Dunham River

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Dunham River
Old Dunham River Bridge and Crossing 1787 (157113943).jpg
Overtopping of Dunham River bridge caused by Cyclone Ingrid, 2005
Location
Country Australia
Physical characteristics
Source 
  elevation180 metres (591 ft) [1]
Mouth  
  location
Ord River
  elevation
31 metres (102 ft)
Length153 kilometres (95 mi) [2]
Basin size1,631 square kilometres (630 sq mi) [3]
Discharge 
  average261,200 ML/a (8.28 m3/s; 292.3 cu ft/s)

Dunham River is a river in the Kimberley region of Western Australia.

The river rises between the Durack Range and the O'Donnell Range then flows north-west parallel with the Great Northern Highway to the east and the Bedford Stock Route to the west. The river then crosses the Great Northern Highway near Cabbage Tree Creek and continues north-west crossing the Victoria Highway and discharging into the Ord River west of Kununurra.

There are five tributaries of the Dunham; Cabbage Tree Creek, Pelican Creek, Macphee Creek, Rabbit Creek and Pumpkin Lookout Creek.

The river flows through one permanent waterhole, Flying Fox waterhole, toward the end of its journey.

The river is prone to flooding during rain events. In March 2000, the peak flow of the river was estimated at 2700 m3 s−1 during floods. [4]

The river was named in 1882 by explorer and Kimberley pioneer Michael Durack after the clergyman, Father Dunham of Brisbane, who in 1871 was the first priest to visit Cooper Creek in outback Queensland.

Related Research Articles

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Lake Argyle is Western Australia's largest and Australia's second largest freshwater man-made reservoir by volume. The reservoir is part of the Ord River Irrigation Scheme and is located near the East Kimberley town of Kununurra. The lake flooded large parts of the Shire of Wyndham-East Kimberley on the Kimberley Plateau about 80 kilometres (50 mi) inland from the Joseph Bonaparte Gulf, close to the border with the Northern Territory.

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Durack River is a river in the Kimberley region of Western Australia.

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Lake Kununurra

Lake Kununurra is a freshwater man-made reservoir located in the Ord River valley. The lake was formed in 1963 by the construction of the Ord Diversion Dam in Kununurra, northern Western Australia, which was built to supply water to the Ord River Irrigation Area. Prior to the diversion dam construction a natural permanent waterhole held back by the Bandicoot Bar was known as "Carlton Reach", which was reputed to be the largest waterhole in the Kimberley.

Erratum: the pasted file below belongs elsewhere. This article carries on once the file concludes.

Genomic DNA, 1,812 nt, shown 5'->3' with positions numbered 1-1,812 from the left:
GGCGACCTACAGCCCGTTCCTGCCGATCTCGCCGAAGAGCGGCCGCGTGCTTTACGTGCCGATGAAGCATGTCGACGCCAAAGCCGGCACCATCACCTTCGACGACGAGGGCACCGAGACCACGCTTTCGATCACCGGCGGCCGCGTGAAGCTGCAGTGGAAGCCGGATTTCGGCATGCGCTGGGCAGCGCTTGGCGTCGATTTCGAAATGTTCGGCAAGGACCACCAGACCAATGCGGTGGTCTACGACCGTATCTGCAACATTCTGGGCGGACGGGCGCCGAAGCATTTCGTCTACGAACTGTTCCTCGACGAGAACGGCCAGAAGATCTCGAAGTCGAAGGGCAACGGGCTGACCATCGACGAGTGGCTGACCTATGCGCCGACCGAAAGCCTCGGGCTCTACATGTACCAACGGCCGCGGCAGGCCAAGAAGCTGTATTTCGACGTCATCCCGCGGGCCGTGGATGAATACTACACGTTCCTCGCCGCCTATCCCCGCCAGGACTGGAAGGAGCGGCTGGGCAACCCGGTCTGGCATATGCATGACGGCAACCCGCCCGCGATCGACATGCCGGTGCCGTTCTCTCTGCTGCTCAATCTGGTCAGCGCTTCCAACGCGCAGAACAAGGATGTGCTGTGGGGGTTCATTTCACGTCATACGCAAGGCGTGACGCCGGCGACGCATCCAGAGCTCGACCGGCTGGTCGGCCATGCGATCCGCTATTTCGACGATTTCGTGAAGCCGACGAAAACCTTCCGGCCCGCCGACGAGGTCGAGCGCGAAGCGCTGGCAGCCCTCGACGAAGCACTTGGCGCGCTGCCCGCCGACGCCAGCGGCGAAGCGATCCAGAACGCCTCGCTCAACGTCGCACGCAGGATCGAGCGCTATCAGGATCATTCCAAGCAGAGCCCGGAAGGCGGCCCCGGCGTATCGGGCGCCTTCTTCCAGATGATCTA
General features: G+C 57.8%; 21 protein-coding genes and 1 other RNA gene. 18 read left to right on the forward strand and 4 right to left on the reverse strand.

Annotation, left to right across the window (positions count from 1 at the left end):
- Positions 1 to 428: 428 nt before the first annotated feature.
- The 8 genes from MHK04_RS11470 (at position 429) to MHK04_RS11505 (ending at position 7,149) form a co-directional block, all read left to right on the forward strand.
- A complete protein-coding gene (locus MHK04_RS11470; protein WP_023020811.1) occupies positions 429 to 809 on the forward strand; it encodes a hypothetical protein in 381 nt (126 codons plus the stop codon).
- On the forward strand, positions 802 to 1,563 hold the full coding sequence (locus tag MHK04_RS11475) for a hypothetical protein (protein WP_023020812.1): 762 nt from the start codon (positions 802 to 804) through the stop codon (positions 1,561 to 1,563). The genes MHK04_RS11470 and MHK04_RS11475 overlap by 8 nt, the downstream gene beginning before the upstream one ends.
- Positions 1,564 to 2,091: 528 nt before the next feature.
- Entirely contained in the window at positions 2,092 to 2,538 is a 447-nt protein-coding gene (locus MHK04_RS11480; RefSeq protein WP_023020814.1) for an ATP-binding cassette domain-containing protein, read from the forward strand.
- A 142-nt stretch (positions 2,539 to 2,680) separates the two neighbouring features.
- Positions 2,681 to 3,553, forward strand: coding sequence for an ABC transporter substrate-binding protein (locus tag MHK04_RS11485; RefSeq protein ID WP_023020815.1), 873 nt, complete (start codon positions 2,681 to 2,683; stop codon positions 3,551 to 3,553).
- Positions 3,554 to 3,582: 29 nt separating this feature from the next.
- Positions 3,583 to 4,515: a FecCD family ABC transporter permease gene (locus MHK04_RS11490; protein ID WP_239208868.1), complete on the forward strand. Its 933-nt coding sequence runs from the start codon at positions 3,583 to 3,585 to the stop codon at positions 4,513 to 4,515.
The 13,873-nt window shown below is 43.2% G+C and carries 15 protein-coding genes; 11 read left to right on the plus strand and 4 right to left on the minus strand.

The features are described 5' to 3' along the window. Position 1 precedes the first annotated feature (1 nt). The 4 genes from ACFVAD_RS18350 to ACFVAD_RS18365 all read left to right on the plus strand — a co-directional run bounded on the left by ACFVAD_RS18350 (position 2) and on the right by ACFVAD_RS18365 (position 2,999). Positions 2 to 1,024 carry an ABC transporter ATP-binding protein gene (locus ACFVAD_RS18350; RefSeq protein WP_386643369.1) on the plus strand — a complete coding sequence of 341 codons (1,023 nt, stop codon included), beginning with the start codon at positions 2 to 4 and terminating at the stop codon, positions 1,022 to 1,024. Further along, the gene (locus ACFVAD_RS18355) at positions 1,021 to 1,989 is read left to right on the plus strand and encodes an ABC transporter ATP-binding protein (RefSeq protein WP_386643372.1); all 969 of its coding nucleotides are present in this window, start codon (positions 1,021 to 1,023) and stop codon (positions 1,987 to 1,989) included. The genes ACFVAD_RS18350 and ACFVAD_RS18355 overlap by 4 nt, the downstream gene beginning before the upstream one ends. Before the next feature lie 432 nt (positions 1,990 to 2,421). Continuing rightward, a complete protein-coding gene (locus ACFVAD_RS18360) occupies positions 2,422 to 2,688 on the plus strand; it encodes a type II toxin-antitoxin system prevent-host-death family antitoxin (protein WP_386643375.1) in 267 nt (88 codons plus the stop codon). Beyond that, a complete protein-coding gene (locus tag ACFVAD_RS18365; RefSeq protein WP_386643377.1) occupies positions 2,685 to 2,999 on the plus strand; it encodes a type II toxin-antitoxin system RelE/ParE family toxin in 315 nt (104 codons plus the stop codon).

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Argyle Downs Pastoral lease in Western Australia

Argyle Downs is a pastoral lease and cattle station located about 120 kilometres (75 mi) south east of Kununurra in the Kimberley region near the border of Western Australia and Northern Territory. It is operated by the Consolidated Pastoral Company.

Ivanhoe Station Pastoral lease in Western Australia

Ivanhoe or Ivanhoe Station is a pastoral lease and cattle station located just north of Kununurra in the Kimberley region of Western Australia. Founded in 1893 by the Durack brothers, station is presently owned by the Consolidated Pastoral Company.

Carlton Hill Station Pastoral lease in Western Australia

Carlton Hill Station is a pastoral lease and cattle station located in the Kimberley region of Western Australia. Situated approximately 39 kilometres (24 mi) to the north-west of Kununurra and 44 kilometres (27 mi) east of Wyndham, the station covers an area of 3,675 square kilometres (1,419 sq mi).

Gogo Station

Gogo or Gogo Station and sometimes referred to as Margaret Downs is a pastoral lease that has operated as a cattle station. It is located about 11 kilometres (7 mi) south of Fitzroy Crossing and 83 kilometres (52 mi) north east of Yungngora in the Kimberley region of Western Australia,

Main Roads Western Australia controls the major roads in the state's Kimberley region. Great Northern Highway is the major road connection through the region, with sealed roads spurring off it to connect to population centres, and unsealed roads offering an alternative route between Derby and Wyndham.

References

  1. "Bonzle Digital Atlas - Map of Dunham River, WA". 2008. Retrieved 7 December 2008.
  2. Western Australian Land Information Authority. "History of river names – D" . Retrieved 7 December 2008.
  3. "Western Australian Department of Water - Water Resources Data - Streamflow Sites". 2008. Archived from the original on 24 August 2008. Retrieved 7 December 2008.
  4. "Ord river historic flows:Assessment of the impacts of regulations on flooding" (PDF). 2001. Archived from the original (PDF) on 21 July 2008. Retrieved 26 April 2009.

Coordinates: 16°17′8″S128°9′16″E / 16.28556°S 128.15444°E / -16.28556; 128.15444